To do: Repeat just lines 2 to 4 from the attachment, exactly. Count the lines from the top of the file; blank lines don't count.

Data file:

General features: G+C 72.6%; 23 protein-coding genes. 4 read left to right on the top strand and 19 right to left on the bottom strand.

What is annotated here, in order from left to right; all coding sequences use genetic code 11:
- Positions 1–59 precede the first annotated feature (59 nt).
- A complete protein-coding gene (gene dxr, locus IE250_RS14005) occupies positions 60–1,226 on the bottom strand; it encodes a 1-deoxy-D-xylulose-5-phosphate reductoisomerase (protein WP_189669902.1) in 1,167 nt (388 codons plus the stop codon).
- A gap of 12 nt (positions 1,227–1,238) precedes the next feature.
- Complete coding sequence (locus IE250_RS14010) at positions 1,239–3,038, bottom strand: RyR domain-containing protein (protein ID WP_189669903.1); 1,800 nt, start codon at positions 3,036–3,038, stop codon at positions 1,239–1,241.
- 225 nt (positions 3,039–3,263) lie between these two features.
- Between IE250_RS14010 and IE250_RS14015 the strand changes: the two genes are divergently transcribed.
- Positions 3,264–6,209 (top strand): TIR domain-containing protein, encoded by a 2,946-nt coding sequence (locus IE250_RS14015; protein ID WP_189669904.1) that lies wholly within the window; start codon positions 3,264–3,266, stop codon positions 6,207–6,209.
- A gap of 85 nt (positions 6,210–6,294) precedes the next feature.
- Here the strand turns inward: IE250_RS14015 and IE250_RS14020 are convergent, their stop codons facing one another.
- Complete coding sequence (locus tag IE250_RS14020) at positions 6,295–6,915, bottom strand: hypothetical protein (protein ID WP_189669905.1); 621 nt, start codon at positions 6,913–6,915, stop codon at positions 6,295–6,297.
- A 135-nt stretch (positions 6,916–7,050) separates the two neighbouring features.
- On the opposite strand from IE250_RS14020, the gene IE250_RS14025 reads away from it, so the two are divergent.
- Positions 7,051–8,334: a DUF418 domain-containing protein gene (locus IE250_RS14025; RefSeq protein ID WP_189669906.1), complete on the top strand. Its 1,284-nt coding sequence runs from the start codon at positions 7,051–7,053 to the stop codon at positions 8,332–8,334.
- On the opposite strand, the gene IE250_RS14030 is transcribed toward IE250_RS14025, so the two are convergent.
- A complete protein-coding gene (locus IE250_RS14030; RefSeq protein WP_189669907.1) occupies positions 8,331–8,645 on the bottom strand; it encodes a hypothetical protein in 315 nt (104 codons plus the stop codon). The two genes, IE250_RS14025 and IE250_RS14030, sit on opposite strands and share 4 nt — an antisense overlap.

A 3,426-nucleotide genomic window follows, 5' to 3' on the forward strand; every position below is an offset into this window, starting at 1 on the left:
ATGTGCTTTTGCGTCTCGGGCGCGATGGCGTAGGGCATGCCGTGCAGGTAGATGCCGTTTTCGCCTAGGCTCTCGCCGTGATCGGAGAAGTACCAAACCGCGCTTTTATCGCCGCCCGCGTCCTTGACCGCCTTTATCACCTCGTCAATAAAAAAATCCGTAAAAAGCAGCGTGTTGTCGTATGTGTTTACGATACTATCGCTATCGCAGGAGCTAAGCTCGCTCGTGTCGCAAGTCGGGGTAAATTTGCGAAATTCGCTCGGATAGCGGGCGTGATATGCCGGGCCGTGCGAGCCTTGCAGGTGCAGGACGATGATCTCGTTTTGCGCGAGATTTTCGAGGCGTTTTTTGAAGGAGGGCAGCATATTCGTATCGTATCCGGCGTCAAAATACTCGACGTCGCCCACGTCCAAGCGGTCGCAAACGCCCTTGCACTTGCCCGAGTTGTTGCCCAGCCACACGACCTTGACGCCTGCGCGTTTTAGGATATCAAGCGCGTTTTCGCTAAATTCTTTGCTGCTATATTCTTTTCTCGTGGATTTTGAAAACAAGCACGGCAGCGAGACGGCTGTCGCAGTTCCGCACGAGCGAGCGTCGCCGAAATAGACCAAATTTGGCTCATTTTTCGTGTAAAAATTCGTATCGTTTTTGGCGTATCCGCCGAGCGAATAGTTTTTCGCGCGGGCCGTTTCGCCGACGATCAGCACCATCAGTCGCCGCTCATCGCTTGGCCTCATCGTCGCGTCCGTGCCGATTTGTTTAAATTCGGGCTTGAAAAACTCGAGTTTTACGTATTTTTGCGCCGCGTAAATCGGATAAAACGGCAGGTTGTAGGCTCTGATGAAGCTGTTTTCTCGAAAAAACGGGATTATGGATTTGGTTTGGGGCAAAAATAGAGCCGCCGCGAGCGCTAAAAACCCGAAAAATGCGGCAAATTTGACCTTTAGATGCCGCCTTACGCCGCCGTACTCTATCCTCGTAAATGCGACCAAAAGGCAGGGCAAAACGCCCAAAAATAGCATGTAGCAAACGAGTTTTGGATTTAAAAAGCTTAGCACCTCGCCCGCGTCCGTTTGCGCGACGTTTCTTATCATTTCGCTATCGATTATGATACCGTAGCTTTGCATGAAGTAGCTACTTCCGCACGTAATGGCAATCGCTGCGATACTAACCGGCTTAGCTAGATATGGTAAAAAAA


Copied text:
What is annotated here, in order from left to right; all coding sequences use genetic code 11:
- Positions 1–59 precede the first annotated feature (59 nt).
- A complete protein-coding gene (gene dxr, locus IE250_RS14005) occupies positions 60–1,226 on the bottom strand; it encodes a 1-deoxy-D-xylulose-5-phosphate reductoisomerase (protein WP_189669902.1) in 1,167 nt (388 codons plus the stop codon).